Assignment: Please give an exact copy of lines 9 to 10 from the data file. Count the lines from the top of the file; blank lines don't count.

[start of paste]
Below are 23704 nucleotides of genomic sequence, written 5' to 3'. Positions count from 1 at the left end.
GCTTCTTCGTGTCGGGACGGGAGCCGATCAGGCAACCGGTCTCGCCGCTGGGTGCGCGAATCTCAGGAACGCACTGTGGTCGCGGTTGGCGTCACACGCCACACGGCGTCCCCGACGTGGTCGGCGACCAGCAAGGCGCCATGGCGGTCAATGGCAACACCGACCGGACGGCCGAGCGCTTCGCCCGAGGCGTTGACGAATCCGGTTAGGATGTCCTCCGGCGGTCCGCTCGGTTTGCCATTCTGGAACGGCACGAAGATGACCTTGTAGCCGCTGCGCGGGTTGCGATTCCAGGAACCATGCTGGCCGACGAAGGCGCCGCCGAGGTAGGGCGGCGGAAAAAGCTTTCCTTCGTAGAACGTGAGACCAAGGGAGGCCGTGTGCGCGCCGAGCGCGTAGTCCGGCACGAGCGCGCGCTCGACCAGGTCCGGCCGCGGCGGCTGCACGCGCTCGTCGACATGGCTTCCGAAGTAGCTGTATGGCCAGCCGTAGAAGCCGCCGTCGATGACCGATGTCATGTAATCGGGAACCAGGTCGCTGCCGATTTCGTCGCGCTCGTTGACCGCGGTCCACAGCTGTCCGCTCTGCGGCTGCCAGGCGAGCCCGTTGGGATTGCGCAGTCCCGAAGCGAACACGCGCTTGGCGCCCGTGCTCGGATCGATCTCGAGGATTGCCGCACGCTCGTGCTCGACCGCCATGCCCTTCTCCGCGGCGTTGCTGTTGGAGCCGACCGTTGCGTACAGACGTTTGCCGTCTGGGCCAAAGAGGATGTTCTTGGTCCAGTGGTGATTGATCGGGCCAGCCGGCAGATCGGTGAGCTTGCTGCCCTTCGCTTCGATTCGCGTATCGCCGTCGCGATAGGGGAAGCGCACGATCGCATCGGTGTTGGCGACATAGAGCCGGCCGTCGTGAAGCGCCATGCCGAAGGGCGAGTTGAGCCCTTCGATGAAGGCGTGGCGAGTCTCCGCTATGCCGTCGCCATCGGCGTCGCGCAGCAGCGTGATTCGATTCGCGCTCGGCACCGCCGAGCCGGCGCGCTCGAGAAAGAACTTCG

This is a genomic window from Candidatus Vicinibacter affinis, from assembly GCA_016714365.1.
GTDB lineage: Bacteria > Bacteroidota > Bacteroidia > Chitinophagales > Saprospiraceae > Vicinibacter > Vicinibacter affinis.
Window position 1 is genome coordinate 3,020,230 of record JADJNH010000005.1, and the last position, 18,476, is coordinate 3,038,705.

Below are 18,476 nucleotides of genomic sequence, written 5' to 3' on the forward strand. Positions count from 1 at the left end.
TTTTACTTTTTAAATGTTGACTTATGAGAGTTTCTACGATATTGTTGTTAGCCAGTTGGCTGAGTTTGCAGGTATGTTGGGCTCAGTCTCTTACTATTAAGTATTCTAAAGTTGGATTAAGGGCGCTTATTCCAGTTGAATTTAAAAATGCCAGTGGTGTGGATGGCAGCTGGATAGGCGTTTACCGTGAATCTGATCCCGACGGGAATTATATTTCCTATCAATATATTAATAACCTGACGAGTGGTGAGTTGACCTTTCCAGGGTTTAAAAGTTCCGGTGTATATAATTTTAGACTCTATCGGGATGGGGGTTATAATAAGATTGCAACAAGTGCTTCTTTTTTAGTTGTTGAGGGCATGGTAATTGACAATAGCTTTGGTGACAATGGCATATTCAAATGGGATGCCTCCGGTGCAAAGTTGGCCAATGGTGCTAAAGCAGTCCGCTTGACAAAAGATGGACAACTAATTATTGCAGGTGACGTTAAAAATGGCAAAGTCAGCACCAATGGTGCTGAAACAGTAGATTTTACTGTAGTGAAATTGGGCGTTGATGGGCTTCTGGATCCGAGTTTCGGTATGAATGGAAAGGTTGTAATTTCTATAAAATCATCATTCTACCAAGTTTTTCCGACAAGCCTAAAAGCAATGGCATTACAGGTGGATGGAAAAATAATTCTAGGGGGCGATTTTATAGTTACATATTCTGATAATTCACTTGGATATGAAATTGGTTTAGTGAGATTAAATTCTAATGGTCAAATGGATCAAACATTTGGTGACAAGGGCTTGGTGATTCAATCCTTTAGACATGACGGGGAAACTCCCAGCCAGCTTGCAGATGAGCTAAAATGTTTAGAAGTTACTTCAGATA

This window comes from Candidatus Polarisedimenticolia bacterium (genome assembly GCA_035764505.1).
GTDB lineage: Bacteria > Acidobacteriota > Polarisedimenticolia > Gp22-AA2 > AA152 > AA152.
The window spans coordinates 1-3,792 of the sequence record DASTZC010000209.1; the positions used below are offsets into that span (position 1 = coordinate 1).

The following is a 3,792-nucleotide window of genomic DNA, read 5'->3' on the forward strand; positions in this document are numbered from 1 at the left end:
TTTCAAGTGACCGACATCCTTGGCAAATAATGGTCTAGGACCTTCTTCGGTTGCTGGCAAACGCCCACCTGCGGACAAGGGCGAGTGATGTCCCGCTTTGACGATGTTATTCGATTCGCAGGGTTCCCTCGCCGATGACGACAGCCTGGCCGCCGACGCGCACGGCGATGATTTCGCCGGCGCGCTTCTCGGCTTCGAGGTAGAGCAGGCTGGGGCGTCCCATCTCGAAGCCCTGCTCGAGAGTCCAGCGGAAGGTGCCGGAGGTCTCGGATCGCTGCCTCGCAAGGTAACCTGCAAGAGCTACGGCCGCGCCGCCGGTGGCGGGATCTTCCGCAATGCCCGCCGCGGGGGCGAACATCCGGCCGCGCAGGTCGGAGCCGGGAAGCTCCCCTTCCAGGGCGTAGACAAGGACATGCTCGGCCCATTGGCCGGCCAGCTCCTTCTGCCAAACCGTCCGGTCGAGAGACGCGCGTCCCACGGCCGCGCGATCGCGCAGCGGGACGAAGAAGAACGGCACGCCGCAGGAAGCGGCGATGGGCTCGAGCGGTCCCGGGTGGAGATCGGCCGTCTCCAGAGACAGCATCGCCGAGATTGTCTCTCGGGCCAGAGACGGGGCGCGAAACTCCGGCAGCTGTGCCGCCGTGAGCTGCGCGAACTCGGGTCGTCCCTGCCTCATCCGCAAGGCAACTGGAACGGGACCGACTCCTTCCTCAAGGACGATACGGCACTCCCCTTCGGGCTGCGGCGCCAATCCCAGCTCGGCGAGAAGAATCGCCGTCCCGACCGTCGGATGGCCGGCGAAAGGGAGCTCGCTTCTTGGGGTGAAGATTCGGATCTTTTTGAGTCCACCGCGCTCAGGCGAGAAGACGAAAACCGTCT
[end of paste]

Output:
GTDB lineage: Bacteria > Acidobacteriota > Polarisedimenticolia > Gp22-AA2 > AA152 > AA152.
The window spans coordinates 1-3,792 of the sequence record DASTZC010000209.1; the positions used below are offsets into that span (position 1 = coordinate 1).